He paid $23,100 for it. He recalls that his monthly mortgage and taxes came to $160, and he could rent it out for $220.

"For a kid who grew up in the projects of Brooklyn, hey, this was nice," he said.

Satlin had to sell in 1983 after he went through a divorce. The townhouse traded hands a couple of more times before winding up in 1993 with Jones, then known as Phyllis High Leigh. She paid $75,000 for it.

She lived there for five years and, along the way, got married. Jones and her husband moved to a new house and rented the townhouse on Barksdale. It was her main investment, and it proved a good one for a while. On Jan. 1, 2004, the county reassessed the townhouse at $129,400, and then the number jumped in one year to $173,100. By Jan. 1, 2007, the assessment had spiked to $238,400.

In the meantime, her marriage ended and she found herself raising three young children as a single mother. One day she received a letter from Countrywide, she said. The company pitched the merits of refinancing, and she decided to make the leap. In June 2006, she took out a new mortgage for the Barksdale house. She put some of the money, she said, into sprucing up the property, and used about 15 to 20 percent of the loan to help her start a new home-care business in addition to her full-time job in information technology.

"Unfortunately, I got a bad loan," she said. She said it was a "negative amortization" loan. After a year of making her payments, she realized that the principal was increasing rather than decreasing.

"I should have educated myself more, and I didn't," she said.

She also had bad timing: Her loan coincided with the tanking of the housing market in Prince William County.

In 2005, the county had 52 foreclosures. In 2006, the number jumped to 282. In 2007, there were 3,344.

Through August of this year, there were 5,485.

Rental market goes bust, too
Jones rented out the house until last September, but she had to raise the rent dramatically -- from $900 to $1,500 -- to try to cover the escalating mortgage. When her tenant moved out, she was unable to find a new one. With thousands of empty homes, the rental market was going bust like everything else.

"Once on the foreclosure track, it was a fast track to take it away from me," Jones said.

She defaulted on the loan this past spring.

This has left Fannie Mae in a position it does not want to be in. The company as a matter of policy does not want to own houses or be a property management company. But the housing crisis has left Fannie Mae as the owner of 54,173 properties as of June, according to the company's most recent filing with the government.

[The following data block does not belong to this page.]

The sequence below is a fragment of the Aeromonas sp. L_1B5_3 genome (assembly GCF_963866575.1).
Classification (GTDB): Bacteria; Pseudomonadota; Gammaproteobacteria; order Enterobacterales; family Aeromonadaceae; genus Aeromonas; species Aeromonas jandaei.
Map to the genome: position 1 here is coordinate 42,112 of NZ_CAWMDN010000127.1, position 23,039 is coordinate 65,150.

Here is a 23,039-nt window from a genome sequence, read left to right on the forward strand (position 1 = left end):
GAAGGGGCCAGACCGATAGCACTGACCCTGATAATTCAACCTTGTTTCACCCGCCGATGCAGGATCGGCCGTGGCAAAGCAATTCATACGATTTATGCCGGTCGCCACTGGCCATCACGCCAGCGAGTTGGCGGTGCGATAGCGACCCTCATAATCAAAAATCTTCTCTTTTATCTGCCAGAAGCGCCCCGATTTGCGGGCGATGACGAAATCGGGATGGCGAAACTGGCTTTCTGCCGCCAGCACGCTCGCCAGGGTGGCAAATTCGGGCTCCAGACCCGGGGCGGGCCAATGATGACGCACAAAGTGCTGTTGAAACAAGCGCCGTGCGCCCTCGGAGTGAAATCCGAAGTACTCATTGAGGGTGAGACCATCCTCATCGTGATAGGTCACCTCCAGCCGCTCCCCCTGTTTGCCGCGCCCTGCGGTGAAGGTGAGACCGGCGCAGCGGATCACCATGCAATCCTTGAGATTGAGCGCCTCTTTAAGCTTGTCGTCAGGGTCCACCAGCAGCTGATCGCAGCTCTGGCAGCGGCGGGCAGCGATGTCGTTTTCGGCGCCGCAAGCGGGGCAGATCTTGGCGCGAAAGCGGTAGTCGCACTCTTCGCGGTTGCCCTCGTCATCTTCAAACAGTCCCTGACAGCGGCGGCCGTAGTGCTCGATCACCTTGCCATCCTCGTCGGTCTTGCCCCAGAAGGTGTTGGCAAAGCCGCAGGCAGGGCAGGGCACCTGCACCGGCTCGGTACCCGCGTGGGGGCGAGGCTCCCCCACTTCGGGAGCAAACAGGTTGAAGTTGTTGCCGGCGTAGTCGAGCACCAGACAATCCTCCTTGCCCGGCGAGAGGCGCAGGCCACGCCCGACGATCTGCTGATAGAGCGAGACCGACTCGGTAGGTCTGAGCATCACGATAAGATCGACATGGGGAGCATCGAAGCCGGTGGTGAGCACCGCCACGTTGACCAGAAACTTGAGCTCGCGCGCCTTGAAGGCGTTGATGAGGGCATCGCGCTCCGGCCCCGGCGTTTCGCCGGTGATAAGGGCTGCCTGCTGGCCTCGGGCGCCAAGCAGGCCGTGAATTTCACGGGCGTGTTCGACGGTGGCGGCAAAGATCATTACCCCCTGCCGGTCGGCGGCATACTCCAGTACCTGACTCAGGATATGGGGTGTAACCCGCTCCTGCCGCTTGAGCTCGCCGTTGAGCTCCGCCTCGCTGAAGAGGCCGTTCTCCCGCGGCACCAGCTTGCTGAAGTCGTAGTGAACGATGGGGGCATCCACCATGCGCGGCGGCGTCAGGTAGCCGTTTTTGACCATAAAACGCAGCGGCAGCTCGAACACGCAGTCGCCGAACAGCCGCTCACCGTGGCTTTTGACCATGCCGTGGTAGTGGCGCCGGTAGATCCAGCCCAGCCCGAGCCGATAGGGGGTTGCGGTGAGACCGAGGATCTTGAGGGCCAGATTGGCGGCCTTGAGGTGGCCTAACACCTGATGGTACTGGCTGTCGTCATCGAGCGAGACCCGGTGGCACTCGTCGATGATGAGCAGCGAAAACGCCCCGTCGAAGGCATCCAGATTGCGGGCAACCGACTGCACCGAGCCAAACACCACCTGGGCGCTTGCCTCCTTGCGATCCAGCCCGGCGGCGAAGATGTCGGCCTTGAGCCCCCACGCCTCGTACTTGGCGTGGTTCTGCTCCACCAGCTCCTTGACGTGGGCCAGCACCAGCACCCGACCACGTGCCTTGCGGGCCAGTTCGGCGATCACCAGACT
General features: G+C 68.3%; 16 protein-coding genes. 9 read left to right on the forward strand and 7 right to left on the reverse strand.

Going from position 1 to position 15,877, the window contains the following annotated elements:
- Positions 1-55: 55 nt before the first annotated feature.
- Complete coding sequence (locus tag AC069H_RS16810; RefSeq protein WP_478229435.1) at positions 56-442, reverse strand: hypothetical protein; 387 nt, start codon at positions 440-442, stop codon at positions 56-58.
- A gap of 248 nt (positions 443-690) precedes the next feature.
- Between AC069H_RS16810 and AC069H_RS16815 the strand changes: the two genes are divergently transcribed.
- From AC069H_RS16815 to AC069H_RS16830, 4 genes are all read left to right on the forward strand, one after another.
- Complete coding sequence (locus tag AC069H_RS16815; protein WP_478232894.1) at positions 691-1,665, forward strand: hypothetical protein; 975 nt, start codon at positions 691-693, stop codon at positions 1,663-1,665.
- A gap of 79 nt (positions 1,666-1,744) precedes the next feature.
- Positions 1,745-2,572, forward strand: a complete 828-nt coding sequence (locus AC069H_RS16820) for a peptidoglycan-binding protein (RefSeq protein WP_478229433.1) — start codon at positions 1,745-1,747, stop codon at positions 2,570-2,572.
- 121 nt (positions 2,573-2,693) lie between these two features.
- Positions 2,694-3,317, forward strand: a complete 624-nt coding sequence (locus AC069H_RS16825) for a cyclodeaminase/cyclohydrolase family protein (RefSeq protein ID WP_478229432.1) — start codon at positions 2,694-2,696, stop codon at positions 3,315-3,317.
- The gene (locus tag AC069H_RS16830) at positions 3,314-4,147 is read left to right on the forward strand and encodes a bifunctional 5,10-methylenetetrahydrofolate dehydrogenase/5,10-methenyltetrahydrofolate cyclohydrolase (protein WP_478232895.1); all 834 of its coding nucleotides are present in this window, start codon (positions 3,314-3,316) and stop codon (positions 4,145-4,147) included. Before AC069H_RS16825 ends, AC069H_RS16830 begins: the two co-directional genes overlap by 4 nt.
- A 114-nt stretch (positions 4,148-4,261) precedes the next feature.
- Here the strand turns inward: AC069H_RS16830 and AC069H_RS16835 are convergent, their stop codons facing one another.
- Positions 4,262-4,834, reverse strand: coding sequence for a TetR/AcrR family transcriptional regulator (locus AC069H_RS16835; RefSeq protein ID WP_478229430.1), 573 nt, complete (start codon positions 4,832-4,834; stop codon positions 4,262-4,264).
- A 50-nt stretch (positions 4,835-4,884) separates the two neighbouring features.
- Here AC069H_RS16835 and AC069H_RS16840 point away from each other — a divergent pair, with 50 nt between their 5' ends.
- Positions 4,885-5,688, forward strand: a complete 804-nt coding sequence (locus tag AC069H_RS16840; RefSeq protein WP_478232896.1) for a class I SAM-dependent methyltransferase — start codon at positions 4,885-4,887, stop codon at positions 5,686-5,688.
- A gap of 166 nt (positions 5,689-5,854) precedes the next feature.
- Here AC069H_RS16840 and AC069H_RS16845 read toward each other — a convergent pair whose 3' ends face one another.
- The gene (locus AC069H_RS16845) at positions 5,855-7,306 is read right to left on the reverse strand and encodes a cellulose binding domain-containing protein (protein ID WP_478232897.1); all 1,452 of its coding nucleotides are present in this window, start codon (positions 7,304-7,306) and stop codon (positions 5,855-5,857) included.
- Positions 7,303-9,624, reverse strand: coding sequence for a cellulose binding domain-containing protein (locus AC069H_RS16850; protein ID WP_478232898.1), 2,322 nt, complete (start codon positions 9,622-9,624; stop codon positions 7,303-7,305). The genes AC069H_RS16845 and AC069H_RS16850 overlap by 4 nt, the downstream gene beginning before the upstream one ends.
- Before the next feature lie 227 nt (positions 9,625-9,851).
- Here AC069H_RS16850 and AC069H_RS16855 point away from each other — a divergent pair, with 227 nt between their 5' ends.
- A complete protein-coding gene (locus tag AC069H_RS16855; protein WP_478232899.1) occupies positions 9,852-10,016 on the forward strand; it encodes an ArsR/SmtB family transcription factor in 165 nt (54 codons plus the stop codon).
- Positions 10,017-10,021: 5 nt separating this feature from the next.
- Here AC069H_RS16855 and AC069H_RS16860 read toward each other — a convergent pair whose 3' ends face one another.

The company will not discuss its strategy for selling 14746 Barksdale. But spokeswoman Lorraine Voles offered a broad outline of the Fannie Mae approach: "We get an appraisal. We may get an opinion from a broker. We set the value. And then we see what happens. We're affected by the same things as every other homeowner."

One townhouse a few doors down from 14746 Barksdale recently sold for $119,000, a neighbor said.

The bottom-feeders are out in force.

"This is a good time to buy, so they are hitting the market with a vengeance," says real estate broker Erick Blackwelder.

'The worst I've seen'
Carlos Labiosa, the resident manager of the neighborhood association, said that there are 185 homes in the neighborhood, and that maybe 50 or 60 have gone through foreclosure. But it is still a nice place to live, he said. The streets are clean. The homeowners pay a semi-retired person to pick up litter. The biggest problem has been the county's recent crackdown on immigrants, he said. Many were here legally, and they still left.

"They were afraid. 'I'm going to get in trouble with the county. County doesn't want Hispanics; I'm going to leave,' " he said. "They were legal, and they left -- because of intolerance, hatred, division."

The president of the homeowners association, Nick, who declined to give his last name, has been here since 1972, one of the few who stuck it out all these decades.

"It sucks. It's the worst I've seen since I've been here," he said.

He said he thinks about leaving.

"But I have nowhere to go."

Satlin, the original owner of the Barksdale townhouse, said he spent many years buying and selling real estate, but ran into problems a few years ago with Florida properties that went bust. His real estate dealings are over, he said.

He is now a driver and tour guide for the Old Town Trolley.

Staff writers Dina ElBoghdady and Nick Miroff and staff researcher Magda Jean-Louis contributed to this report.